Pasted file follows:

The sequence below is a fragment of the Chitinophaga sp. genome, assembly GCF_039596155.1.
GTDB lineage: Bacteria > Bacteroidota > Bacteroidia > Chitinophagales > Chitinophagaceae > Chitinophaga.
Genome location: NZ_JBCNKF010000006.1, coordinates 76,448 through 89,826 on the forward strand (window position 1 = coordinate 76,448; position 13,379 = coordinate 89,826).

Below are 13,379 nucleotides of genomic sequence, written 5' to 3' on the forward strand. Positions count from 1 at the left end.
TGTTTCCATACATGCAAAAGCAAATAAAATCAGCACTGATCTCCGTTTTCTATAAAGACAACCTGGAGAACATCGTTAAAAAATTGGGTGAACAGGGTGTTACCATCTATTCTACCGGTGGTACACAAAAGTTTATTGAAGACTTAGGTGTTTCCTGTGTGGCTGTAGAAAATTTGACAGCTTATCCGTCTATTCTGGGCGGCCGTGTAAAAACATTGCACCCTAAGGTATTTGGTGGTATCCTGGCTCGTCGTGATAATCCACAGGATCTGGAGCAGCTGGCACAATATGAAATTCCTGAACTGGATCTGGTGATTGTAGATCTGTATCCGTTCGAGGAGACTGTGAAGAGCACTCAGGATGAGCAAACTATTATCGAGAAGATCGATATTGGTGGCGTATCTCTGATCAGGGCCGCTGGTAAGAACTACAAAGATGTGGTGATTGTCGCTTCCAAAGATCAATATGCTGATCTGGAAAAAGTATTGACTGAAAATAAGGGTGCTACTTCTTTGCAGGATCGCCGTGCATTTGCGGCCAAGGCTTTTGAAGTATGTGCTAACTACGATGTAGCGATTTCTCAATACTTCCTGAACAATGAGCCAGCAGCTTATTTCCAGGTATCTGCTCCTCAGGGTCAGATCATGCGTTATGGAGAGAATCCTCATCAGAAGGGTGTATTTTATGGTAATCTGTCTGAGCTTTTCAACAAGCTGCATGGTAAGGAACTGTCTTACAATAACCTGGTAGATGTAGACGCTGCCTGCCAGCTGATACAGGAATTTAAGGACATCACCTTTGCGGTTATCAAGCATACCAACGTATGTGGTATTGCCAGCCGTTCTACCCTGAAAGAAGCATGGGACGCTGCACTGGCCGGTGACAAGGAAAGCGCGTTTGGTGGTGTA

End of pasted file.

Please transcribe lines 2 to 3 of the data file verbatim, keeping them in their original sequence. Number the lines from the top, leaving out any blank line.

GTDB lineage: Bacteria > Bacteroidota > Bacteroidia > Chitinophagales > Chitinophagaceae > Chitinophaga.
Genome location: NZ_JBCNKF010000006.1, coordinates 76,448 through 89,826 on the forward strand (window position 1 = coordinate 76,448; position 13,379 = coordinate 89,826).